Each SQL Server instance listens on a different port. Your default instance is listening on port 1433 but the named instance must listen on a different port to avoid conflicts, which is dynamically assigned by default.
Make sure the firewall allows TCP connections for the named instance port as well. The dynamic port number can be identified using SQL Server Configuration Manager (C:\Windows\System32\SQLServerManager15.msc) and is also logged to the SQL Server error log at startup (e.g. "Server is listening on ['any' 12345]").
To avoid connectivity issues should the named instance dynamic port number change, assign a static port number to the named instance (along with the TCP firewall rule) or create a firewall rule for the named instance SQL Server application executable (e.g. C:\Program Files\Microsoft SQL Server\MSSQL15.ABC\MSSQL\Binn\sqlservr.exe").
Run PowerShell commands below on a remote machine to verify TCP port connectivity for each instance.
Test-NetConnection 188.8.131.52 -Port 1433 # default instance
Test-NetConnection 184.108.40.206 -Port 12345 # specify named instance port number
The SQL Server Browser is used when an instance name (rather than port number) is specified in the client connection string. The client API sends a UDP 1434 request to the browser service, which returns a datagram that includes the current named instance port number for subsequent use. The implication is the SQL Server Browser service be running and UDP 1434 allowed through the firewall in order to connect to a named instance by name.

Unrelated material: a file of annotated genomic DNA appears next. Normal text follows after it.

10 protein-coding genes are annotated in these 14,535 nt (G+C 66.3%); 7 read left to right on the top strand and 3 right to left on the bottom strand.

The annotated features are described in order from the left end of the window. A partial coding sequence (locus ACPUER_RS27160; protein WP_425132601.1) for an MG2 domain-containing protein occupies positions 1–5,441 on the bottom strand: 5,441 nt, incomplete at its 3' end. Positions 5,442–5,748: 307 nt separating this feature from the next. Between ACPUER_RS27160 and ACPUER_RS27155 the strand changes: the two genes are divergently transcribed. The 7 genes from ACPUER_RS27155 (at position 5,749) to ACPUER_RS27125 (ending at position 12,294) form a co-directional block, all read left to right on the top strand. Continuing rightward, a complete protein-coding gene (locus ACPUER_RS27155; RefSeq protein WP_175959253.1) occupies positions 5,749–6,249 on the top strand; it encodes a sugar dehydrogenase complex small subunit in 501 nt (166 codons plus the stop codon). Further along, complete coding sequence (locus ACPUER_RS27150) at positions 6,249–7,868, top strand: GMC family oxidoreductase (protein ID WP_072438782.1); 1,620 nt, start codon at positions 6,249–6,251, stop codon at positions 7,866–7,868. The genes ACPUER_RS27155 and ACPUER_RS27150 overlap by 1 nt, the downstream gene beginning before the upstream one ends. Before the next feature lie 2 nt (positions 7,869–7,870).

Unfortunately, there isn't a built-in PowerShell command to test remote UDP port connectivity (at least that I'm aware of). But with the help of .NET objects, one can verify remote SQL Server Browser connectivity with the help of this script, which sends a UDP 1434 browser query (reverse engineered from a network trace ) to get info for the specified named instance.
# verify UDP port 1434 connectivity and query SQL Server Browser for single instance
$hostNameOrIpAddress = "CMP0123456"
$instanceName = "ABC"
Write-Host "Quering SQL Browser for host $hostNameOrIpAddress, instance $instanceName ..."
$instanceNameBytes = [System.Text.Encoding]::ASCII.GetBytes($instanceName)
$udpClient = New-Object Net.Sockets.UdpClient($hostNameOrIpAddress, 1434)
$bufferLength = $InstanceNameBytes.Length + 2
$browserQueryMessage = New-Object byte $bufferLength
$browserQueryMessage = 4
$browserQueryMessage[$bufferLength-1] = 0
$bytesSent = $udpClient.Send($browserQueryMessage, $browserQueryMessage.Length)
$udpClient.Client.ReceiveTimeout = 10000
$remoteEndPoint = New-Object System.Net.IPEndPoint([System.Net.IPAddress]::Broadcast, 0)
$browserResponse = $udpClient.Receive([ref]$remoteEndPoint)
Write-Host "SQL Server Browser response received" -ForegroundColor Green
$payloadLength = $browserResponse.Length - 3
$browserResponseString = [System.Text.ASCIIEncoding]::ASCII.GetString($browserResponse, 3, $payloadLength)
Write-Host "SQL Server Browser raw datagram value: $browserResponseString"
$elements = $browserResponseString.Split(";")
$namedInstancePort = ""
Write-Host "SQL Server Browser parsed datagram:`r`n"
for($i = 0; $i -lt $elements.Length; $i = $i + 2)
if ($elements[$i] -ne "")
if($elements[$i] -eq "tcp")
$namedInstancePort = $elements[$i+1]
Write-Host "ERROR: $($_.Exception.Message)" -ForegroundColor Yellow